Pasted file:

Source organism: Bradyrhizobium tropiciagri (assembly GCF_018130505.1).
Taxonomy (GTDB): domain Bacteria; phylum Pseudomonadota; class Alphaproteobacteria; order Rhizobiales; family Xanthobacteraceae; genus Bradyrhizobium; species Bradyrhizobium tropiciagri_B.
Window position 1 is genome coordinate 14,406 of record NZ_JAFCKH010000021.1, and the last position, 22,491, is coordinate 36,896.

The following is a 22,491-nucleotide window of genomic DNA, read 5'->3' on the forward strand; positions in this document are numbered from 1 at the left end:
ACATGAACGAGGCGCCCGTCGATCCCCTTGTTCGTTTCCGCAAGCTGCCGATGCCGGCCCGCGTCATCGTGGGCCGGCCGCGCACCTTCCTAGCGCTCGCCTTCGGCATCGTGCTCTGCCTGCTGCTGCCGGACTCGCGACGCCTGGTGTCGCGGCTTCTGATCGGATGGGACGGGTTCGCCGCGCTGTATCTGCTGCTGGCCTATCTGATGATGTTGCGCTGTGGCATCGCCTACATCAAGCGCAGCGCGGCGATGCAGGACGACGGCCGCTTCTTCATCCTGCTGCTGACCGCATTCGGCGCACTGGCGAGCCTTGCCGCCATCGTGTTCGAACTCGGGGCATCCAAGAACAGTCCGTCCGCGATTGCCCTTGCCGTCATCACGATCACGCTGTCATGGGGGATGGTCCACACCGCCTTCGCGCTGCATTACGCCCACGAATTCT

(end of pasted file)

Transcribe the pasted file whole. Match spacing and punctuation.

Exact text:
Source organism: Bradyrhizobium tropiciagri (assembly GCF_018130505.1).
Taxonomy (GTDB): domain Bacteria; phylum Pseudomonadota; class Alphaproteobacteria; order Rhizobiales; family Xanthobacteraceae; genus Bradyrhizobium; species Bradyrhizobium tropiciagri_B.
Window position 1 is genome coordinate 14,406 of record NZ_JAFCKH010000021.1, and the last position, 22,491, is coordinate 36,896.

The following is a 22,491-nucleotide window of genomic DNA, read 5'->3' on the forward strand; positions in this document are numbered from 1 at the left end:
ACATGAACGAGGCGCCCGTCGATCCCCTTGTTCGTTTCCGCAAGCTGCCGATGCCGGCCCGCGTCATCGTGGGCCGGCCGCGCACCTTCCTAGCGCTCGCCTTCGGCATCGTGCTCTGCCTGCTGCTGCCGGACTCGCGACGCCTGGTGTCGCGGCTTCTGATCGGATGGGACGGGTTCGCCGCGCTGTATCTGCTGCTGGCCTATCTGATGATGTTGCGCTGTGGCATCGCCTACATCAAGCGCAGCGCGGCGATGCAGGACGACGGCCGCTTCTTCATCCTGCTGCTGACCGCATTCGGCGCACTGGCGAGCCTTGCCGCCATCGTGTTCGAACTCGGGGCATCCAAGAACAGTCCGTCCGCGATTGCCCTTGCCGTCATCACGATCACGCTGTCATGGGGGATGGTCCACACCGCCTTCGCGCTGCATTACGCCCACGAATTCT